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I am new to C++, and let's say I have two classes: Creature and Human:

/* creature.h */
class Creature {
private:
public:
    struct emotion {
        /* All emotions are percentages */
        char joy;
        char trust;
        char fear;
        char surprise;
        char sadness;
        char disgust;
        char anger;
        char anticipation;
        char love;
    };
};

/* human.h */
class Human : Creature {

};

And I have this in my main function in main.cpp:

Human foo;

My question is: how can I set foo's emotions? I tried this:

foo->emotion.fear = 5;

But GCC gives me this compile error:

error: base operand of '->' has non-pointer type 'Human'

This:

foo.emotion.fear = 5;

Gives:

error: 'struct Creature::emotion' is inaccessible
error: within this context
error: invalid use of 'struct Creature::emotion'

Can anyone help me? Thanks


P.S. No I did not forget the #includes

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1  
"Coilette. Your death fills me wih sorrow, (angry) anger, (fearful) fear, (normal) every emotion an actor can display." -- Calculon –  Emile Cormier May 30 '10 at 18:04

4 Answers 4

up vote 9 down vote accepted

There is no variable of the type emotion. If you add a emotion emo; in your class definition you will be able to access foo.emo.fear as you want to.

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This, in combination with Kenny's answer did the job (Y) –  user142019 May 30 '10 at 13:17
2  
Interesting to see how some people spot the inheritance problem first while others are more sensible to lacking variables :). –  Pieter May 30 '10 at 13:18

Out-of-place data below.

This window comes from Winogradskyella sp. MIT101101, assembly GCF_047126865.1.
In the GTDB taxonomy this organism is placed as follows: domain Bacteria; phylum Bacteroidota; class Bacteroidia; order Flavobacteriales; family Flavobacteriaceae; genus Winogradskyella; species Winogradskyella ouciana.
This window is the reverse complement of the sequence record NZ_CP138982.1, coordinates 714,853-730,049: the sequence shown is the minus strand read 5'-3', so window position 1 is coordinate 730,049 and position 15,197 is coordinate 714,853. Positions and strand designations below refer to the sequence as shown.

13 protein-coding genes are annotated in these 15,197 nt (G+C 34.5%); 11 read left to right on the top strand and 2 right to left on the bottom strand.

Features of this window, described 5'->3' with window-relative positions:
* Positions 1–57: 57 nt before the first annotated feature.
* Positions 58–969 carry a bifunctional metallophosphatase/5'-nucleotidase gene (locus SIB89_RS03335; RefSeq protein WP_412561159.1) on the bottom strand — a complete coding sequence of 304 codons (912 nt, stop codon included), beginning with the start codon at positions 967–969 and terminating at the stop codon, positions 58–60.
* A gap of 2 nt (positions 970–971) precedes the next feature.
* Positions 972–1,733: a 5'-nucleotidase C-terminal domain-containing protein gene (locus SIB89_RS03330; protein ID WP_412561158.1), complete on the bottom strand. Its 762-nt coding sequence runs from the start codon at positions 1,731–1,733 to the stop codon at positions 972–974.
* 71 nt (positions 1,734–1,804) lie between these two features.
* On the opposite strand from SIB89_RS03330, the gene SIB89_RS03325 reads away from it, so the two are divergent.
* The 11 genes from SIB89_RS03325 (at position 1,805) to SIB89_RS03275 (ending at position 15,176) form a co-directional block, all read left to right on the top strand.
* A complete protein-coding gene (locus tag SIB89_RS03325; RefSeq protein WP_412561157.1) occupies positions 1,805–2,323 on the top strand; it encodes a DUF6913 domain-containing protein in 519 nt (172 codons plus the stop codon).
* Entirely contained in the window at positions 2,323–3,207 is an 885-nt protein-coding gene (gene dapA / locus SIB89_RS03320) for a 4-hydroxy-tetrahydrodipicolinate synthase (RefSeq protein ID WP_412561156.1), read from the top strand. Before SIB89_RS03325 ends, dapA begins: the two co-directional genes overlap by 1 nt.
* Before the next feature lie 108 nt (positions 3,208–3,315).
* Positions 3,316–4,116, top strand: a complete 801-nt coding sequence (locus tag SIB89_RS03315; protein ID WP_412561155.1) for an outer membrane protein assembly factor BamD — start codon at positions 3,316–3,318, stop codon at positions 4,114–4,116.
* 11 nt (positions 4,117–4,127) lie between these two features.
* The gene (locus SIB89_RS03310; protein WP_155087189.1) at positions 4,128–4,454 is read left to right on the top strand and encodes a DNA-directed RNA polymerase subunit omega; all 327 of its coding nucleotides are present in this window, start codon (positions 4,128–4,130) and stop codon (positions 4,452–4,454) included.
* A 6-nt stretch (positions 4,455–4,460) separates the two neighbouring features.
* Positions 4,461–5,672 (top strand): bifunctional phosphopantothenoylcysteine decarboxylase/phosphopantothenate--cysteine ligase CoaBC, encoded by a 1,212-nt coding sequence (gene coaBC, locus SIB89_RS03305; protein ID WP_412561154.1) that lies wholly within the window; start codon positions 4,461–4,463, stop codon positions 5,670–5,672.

+1 Pieter...... –  Mohit Jain May 30 '10 at 13:20
 class Human : public Creature {

C++ defaults to private inheritance for classes.

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Change inheritance to public and define a struct emotion member in Creature class (ex. emo).

So you can instantiate objects of Human class (ex. foo) and atrib values to its members like

foo.emo.fear = 5;

or

foo->emo.fear = 5;

Code changed:

/* creature.h */
class Creature {
private:
public:
    struct emotion {
        /* All emotions are percentages */
        char joy;
        char trust;
        char fear;
        char surprise;
        char sadness;
        char disgust;
        char anger;
        char anticipation;
        char love;
    } emo;
};

/* human.h */
class Human : public Creature {

};
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Creature::emotionis a type, not a variable. You're doing the equivalent of foo->int = 5; but with your own type. Change your struct definition to this and your code will work:

struct emotion_t {  // changed type to emotion_t
        // ...
    } emotion;      // declaring member called 'emotion'
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